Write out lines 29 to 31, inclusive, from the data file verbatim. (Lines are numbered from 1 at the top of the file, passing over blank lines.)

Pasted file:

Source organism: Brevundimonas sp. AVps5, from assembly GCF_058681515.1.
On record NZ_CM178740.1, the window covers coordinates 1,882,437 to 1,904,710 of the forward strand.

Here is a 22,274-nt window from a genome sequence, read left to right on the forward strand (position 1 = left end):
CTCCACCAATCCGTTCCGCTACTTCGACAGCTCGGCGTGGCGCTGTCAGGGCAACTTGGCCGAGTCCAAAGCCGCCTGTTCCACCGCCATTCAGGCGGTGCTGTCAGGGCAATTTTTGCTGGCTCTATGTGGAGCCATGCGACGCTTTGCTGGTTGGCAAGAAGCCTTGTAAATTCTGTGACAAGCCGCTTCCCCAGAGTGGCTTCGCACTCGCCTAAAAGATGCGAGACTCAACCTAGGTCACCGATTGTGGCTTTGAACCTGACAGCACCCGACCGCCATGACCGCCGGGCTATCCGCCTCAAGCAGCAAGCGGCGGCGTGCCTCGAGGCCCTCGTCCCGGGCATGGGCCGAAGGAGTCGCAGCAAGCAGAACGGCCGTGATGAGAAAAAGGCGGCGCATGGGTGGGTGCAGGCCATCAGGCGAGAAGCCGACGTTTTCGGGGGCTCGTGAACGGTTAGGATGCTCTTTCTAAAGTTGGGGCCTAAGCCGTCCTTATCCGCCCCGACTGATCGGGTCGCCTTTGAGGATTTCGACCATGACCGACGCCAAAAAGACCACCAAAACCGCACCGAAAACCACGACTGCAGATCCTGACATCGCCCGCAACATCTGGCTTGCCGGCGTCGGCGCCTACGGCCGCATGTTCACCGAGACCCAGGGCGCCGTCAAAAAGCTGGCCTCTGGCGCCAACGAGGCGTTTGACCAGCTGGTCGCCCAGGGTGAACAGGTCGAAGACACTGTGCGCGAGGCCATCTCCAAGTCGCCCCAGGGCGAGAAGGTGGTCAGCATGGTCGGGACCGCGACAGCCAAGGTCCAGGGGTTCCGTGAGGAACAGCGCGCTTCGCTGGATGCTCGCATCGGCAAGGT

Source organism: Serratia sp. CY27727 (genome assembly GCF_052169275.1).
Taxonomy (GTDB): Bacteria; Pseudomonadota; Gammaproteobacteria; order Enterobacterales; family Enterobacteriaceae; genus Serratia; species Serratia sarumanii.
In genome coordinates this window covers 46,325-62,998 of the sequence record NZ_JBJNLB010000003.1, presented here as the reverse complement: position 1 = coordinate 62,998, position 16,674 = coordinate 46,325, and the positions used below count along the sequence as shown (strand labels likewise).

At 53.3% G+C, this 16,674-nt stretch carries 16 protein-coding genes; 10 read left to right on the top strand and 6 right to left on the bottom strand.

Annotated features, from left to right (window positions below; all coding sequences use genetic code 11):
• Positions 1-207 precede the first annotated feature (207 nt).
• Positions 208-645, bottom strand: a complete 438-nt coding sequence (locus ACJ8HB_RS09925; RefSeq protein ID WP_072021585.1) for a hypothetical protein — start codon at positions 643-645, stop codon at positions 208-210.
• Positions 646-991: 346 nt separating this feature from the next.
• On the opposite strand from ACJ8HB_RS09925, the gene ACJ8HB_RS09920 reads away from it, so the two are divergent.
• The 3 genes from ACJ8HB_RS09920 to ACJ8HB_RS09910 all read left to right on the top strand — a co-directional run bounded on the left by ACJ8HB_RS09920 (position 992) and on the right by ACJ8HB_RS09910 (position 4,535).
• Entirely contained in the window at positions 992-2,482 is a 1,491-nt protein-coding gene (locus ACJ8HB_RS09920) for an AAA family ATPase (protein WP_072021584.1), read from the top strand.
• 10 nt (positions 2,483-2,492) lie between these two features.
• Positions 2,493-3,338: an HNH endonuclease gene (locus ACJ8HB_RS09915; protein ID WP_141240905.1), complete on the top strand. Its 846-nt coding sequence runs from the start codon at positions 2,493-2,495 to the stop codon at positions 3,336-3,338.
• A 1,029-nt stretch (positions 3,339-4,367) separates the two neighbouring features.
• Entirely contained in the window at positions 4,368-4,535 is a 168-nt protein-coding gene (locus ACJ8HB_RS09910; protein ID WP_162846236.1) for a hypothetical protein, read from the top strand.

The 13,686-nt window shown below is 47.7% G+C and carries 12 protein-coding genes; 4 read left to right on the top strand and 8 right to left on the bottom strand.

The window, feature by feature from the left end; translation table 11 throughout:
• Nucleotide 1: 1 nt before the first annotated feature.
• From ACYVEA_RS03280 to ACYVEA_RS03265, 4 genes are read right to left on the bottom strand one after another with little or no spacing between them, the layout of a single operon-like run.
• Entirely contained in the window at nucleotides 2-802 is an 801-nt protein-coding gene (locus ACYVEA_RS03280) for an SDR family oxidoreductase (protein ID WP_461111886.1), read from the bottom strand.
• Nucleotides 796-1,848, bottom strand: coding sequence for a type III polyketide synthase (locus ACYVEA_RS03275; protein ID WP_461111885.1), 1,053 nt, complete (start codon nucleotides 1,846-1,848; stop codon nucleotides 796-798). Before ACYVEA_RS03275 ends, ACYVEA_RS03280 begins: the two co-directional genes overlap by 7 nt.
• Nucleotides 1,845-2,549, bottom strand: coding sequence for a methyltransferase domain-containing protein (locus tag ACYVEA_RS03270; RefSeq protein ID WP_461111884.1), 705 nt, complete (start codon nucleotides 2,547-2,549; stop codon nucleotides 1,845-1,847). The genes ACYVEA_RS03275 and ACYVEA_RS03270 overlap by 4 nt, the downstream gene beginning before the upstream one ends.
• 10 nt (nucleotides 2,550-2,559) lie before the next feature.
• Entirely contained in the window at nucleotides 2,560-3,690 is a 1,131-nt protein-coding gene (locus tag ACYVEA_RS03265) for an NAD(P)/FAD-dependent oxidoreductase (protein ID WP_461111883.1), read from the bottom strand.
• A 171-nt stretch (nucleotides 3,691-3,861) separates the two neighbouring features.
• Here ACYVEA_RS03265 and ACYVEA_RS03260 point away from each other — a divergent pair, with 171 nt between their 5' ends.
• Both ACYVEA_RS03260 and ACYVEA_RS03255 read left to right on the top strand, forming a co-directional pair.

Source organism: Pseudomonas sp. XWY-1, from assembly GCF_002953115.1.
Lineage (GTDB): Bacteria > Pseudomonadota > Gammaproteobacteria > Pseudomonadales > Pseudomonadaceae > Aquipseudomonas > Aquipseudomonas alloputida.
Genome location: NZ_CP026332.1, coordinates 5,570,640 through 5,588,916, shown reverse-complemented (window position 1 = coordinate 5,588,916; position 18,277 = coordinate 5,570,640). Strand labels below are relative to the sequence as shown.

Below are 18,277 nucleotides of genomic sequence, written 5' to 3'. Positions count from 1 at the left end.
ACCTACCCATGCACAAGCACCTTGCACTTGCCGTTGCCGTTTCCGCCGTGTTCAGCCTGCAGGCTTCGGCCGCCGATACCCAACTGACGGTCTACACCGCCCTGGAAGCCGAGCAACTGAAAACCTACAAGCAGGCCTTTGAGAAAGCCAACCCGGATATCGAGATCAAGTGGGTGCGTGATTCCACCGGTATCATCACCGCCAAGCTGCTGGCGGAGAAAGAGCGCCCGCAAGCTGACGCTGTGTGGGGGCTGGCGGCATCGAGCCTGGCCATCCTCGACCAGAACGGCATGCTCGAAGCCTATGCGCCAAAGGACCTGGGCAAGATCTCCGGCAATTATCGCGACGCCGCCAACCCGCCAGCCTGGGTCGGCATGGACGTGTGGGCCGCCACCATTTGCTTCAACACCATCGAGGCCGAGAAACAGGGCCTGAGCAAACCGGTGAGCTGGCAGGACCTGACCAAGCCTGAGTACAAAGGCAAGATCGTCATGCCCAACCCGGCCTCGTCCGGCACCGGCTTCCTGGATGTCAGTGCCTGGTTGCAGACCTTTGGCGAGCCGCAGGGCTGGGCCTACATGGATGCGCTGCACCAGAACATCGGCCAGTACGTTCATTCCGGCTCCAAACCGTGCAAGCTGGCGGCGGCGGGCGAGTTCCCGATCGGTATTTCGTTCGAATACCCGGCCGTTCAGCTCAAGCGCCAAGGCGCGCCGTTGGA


• A 171-nt stretch (nucleotides 3,691-3,861) separates the two neighbouring features.
• Here ACYVEA_RS03265 and ACYVEA_RS03260 point away from each other — a divergent pair, with 171 nt between their 5' ends.
• Both ACYVEA_RS03260 and ACYVEA_RS03255 read left to right on the top strand, forming a co-directional pair.